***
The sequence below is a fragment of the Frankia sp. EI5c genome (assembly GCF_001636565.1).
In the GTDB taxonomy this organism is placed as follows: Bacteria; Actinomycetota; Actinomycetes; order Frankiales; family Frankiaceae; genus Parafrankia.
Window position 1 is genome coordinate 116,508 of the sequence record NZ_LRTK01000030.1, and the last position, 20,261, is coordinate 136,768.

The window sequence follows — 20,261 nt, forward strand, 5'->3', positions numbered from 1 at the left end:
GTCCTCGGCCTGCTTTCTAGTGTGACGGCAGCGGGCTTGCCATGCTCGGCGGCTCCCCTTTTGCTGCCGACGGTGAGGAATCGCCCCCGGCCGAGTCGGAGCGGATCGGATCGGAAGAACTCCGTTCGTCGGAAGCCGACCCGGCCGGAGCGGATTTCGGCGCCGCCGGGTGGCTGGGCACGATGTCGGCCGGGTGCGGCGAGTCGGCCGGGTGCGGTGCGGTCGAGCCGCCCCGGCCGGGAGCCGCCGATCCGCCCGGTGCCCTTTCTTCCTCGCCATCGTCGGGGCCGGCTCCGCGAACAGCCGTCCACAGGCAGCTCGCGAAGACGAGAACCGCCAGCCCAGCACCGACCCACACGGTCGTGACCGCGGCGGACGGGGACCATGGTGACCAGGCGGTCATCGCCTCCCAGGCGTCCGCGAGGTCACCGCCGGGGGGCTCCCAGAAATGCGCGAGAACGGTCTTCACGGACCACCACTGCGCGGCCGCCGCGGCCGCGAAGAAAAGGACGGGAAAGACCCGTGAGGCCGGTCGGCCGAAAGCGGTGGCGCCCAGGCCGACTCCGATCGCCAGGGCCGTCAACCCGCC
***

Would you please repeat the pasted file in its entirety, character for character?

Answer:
The sequence below is a fragment of the Frankia sp. EI5c genome (assembly GCF_001636565.1).
In the GTDB taxonomy this organism is placed as follows: Bacteria; Actinomycetota; Actinomycetes; order Frankiales; family Frankiaceae; genus Parafrankia.
Window position 1 is genome coordinate 116,508 of the sequence record NZ_LRTK01000030.1, and the last position, 20,261, is coordinate 136,768.

The window sequence follows — 20,261 nt, forward strand, 5'->3', positions numbered from 1 at the left end:
GTCCTCGGCCTGCTTTCTAGTGTGACGGCAGCGGGCTTGCCATGCTCGGCGGCTCCCCTTTTGCTGCCGACGGTGAGGAATCGCCCCCGGCCGAGTCGGAGCGGATCGGATCGGAAGAACTCCGTTCGTCGGAAGCCGACCCGGCCGGAGCGGATTTCGGCGCCGCCGGGTGGCTGGGCACGATGTCGGCCGGGTGCGGCGAGTCGGCCGGGTGCGGTGCGGTCGAGCCGCCCCGGCCGGGAGCCGCCGATCCGCCCGGTGCCCTTTCTTCCTCGCCATCGTCGGGGCCGGCTCCGCGAACAGCCGTCCACAGGCAGCTCGCGAAGACGAGAACCGCCAGCCCAGCACCGACCCACACGGTCGTGACCGCGGCGGACGGGGACCATGGTGACCAGGCGGTCATCGCCTCCCAGGCGTCCGCGAGGTCACCGCCGGGGGGCTCCCAGAAATGCGCGAGAACGGTCTTCACGGACCACCACTGCGCGGCCGCCGCGGCCGCGAAGAAAAGGACGGGAAAGACCCGTGAGGCCGGTCGGCCGAAAGCGGTGGCGCCCAGGCCGACTCCGATCGCCAGGGCCGTCAACCCGCC